The climate of Guadeloupe
Guadeloupe is an overseas department of France, situated in the
Caribbean Sea. Guadeloupe consists of a number of inhabited and desert
islands and has a tropical monsoon climate according to the
Koeppen-Geiger climate classification (type Am). Guadeloupe counts
approximately three-thousand hours of sunshine on a yearly basis, has
an average of 1400 to 1700 millimeters of precipitation within a year
and has an average day temperature around the tropical value of thirty
degrees centigrade almost throughout the year. In the Isle of
Basse-Terre you find the volcano La Soufrière which, with its altitude
of 1467 meters above sea-level, is also determining for the climate in
this largest island of Guadeloupe. On the volcano itself you have got
to deal with lower temperatures, due to differences in altitude, on
the weather-side of the volcano there is more precipitation (it stops
the depressions), whereas on the lee-side there is considerably less
precipitation due to the sheltered situation. The capital of
Basse-terre, situated on the west-coast, benefits by it, through which
this town is one of the most agreeable places of Guadeloupe.
Climate information of places and areas in Guadeloupe
The climate information on this page is only brief. Specific
information about weather and climate can be found on the climate
pages per area or town. As for Guadeloupe the following climate
information is available:
Guadeloupe belongs to the wetter areas within the region. Even in the
driest years there is still approximately a thousand millimeters of
precipitation, in the wettest years there is not less than some
two-thousand five-hundred millimeters of rain. The first months of the
year are drier, however there is no talk of a really dry season. From
the month of April the amount of precipitation increases and finally
the months of September, October and November are the wettest, with on
an average more than two-hundred millimeters of rain a month.
Scattered over Guadeloupe the quantities can differ very much.
Early in July the hurricane season starts, which increases the chances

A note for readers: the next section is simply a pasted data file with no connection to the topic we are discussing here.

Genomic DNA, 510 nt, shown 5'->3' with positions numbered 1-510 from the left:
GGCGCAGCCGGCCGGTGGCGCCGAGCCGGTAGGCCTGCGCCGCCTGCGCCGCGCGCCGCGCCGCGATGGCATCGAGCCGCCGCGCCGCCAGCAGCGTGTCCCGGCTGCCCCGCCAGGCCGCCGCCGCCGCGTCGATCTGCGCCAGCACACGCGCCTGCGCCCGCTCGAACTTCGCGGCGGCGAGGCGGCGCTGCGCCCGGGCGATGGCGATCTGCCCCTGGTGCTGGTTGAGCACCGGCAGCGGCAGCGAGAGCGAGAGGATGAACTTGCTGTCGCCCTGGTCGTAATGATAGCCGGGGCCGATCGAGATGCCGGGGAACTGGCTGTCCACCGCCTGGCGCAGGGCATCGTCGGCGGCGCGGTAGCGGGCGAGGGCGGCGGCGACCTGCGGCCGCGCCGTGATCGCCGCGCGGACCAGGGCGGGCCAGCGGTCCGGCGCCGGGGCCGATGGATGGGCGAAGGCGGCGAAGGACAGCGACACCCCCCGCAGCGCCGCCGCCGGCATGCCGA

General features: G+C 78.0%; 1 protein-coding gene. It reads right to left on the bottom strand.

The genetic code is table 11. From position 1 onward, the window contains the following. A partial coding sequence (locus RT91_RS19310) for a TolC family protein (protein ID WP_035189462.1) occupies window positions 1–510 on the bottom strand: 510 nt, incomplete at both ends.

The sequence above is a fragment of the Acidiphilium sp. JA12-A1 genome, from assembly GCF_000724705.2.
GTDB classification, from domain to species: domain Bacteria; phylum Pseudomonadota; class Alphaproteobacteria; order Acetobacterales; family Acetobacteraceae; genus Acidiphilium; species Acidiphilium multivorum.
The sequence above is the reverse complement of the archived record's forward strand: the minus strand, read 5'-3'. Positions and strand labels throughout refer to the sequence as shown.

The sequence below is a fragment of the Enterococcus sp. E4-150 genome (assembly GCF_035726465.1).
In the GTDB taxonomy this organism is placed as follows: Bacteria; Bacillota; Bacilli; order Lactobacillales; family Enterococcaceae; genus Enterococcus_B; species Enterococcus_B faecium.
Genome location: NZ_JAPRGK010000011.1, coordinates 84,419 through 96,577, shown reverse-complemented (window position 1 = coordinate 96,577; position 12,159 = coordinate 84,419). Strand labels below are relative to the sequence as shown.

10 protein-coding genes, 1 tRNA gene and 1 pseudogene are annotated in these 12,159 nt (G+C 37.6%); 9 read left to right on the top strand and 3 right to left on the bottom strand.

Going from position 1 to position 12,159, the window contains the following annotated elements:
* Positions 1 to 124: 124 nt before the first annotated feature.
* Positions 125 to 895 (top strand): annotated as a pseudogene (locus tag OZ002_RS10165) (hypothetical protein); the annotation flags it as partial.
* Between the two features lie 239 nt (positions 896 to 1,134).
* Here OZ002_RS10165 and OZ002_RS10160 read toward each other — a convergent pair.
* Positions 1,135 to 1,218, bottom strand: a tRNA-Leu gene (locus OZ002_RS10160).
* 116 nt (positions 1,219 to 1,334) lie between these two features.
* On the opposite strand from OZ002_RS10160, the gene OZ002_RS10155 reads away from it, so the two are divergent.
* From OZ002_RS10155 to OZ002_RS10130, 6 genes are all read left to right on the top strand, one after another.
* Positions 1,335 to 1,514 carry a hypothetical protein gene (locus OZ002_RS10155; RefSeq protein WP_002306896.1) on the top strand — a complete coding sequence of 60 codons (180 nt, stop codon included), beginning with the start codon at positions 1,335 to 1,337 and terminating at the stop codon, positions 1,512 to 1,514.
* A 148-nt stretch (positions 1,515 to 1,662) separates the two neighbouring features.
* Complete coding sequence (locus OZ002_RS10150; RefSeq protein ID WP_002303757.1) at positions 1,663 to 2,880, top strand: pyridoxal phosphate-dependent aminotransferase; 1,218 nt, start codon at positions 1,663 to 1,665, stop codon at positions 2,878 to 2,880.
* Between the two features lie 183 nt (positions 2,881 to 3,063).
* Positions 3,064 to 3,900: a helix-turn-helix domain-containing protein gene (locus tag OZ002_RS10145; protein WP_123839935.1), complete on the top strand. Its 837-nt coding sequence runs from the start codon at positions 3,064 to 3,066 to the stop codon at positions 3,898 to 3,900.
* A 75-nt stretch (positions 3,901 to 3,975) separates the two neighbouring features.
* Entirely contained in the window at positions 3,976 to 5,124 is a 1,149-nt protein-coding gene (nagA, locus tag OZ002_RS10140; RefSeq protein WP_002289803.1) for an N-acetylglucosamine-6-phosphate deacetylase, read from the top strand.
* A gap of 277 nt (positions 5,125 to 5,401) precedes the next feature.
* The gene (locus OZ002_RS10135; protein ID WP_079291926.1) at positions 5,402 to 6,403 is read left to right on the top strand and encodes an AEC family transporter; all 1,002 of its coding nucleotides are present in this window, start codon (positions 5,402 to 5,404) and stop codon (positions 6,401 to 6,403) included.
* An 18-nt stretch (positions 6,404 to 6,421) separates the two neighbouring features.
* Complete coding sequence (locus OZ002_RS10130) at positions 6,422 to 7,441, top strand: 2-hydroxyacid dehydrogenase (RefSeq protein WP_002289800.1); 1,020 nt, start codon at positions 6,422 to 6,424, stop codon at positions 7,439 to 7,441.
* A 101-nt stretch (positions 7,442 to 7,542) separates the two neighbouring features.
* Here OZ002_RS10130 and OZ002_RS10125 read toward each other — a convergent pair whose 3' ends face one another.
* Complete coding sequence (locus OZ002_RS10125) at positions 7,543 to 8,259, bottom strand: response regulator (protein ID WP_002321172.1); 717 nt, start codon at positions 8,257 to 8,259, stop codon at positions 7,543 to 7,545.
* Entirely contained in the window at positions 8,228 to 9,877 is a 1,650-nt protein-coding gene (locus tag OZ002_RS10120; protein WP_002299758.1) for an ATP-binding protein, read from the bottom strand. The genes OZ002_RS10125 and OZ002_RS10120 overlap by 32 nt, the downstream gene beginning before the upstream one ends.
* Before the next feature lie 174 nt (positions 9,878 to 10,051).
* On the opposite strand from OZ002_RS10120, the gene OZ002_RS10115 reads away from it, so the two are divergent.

of Guadeloupe to be struck by tropical storms and even hurricanes.
Guadeloupe is not struck by hurricanes every year, but due to its
situation within the Lesser Antilles Guadeloupe is an archipelago
which is very vulnerable to this violence of nature. The chance of
tropical storms and periods with fitful weather due to tropical
depressions in the immediate vicinity lasts until early September.
Scattered over Guadeloupe you find different climate data and
temperatures. The data in the table below go for the capital of
Basse-Terre and can be considered the average for the country. Visit
the individual climate information pages for the climate data of other
places in Guadeloupe.
More climate information
Climate figures come in handy but do not offer a total image of the
climate and the possible weather conditions within a certain period.
How big the chance of wintry weather, (extreme) heat or hurricanes is,
is not to be found back in figures.
Therefore we monthly offer handy extra climate information. The
information below goes for the capital Basse-Terre. For information
about specific areas and places in Guadeloupe please visit the
specific climate pages of those places and/or areas.
The information at this site was carefully composed from climate data collected by meteorological services, meteorological offices, climate experts and other sources. “More climate info” is based on statistics, climate data and personal experience. No rights can be derived from this site. Weather has no memory and gives no guaranties. Nothing is as changeable and unpredictable as the weather. The authors of this site feel in no way responsible for any damages caused by misinterpretation or other circumstances that may influence your holiday or trip to a certain destination. We provide information, it’s up to the reader to use it to it’s benefit.